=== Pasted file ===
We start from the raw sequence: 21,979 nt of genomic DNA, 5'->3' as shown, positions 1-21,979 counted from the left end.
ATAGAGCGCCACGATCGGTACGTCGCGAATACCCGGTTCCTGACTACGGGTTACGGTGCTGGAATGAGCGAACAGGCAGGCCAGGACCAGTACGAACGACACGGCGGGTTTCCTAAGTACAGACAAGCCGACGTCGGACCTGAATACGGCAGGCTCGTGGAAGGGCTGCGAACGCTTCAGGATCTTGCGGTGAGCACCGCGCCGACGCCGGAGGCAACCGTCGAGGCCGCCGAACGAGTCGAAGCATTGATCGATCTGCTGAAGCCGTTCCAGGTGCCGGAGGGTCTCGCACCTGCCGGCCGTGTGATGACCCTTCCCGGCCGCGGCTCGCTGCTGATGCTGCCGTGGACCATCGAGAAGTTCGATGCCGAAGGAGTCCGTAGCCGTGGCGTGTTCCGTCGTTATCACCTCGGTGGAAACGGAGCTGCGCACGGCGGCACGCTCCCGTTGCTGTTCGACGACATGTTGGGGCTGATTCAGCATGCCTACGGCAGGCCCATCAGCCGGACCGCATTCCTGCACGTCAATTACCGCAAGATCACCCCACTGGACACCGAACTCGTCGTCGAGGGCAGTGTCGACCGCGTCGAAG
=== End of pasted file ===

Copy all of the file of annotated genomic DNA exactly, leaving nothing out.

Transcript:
We start from the raw sequence: 21,979 nt of genomic DNA, 5'->3' as shown, positions 1-21,979 counted from the left end.
ATAGAGCGCCACGATCGGTACGTCGCGAATACCCGGTTCCTGACTACGGGTTACGGTGCTGGAATGAGCGAACAGGCAGGCCAGGACCAGTACGAACGACACGGCGGGTTTCCTAAGTACAGACAAGCCGACGTCGGACCTGAATACGGCAGGCTCGTGGAAGGGCTGCGAACGCTTCAGGATCTTGCGGTGAGCACCGCGCCGACGCCGGAGGCAACCGTCGAGGCCGCCGAACGAGTCGAAGCATTGATCGATCTGCTGAAGCCGTTCCAGGTGCCGGAGGGTCTCGCACCTGCCGGCCGTGTGATGACCCTTCCCGGCCGCGGCTCGCTGCTGATGCTGCCGTGGACCATCGAGAAGTTCGATGCCGAAGGAGTCCGTAGCCGTGGCGTGTTCCGTCGTTATCACCTCGGTGGAAACGGAGCTGCGCACGGCGGCACGCTCCCGTTGCTGTTCGACGACATGTTGGGGCTGATTCAGCATGCCTACGGCAGGCCCATCAGCCGGACCGCATTCCTGCACGTCAATTACCGCAAGATCACCCCACTGGACACCGAACTCGTCGTCGAGGGCAGTGTCGACCGCGTCGAAG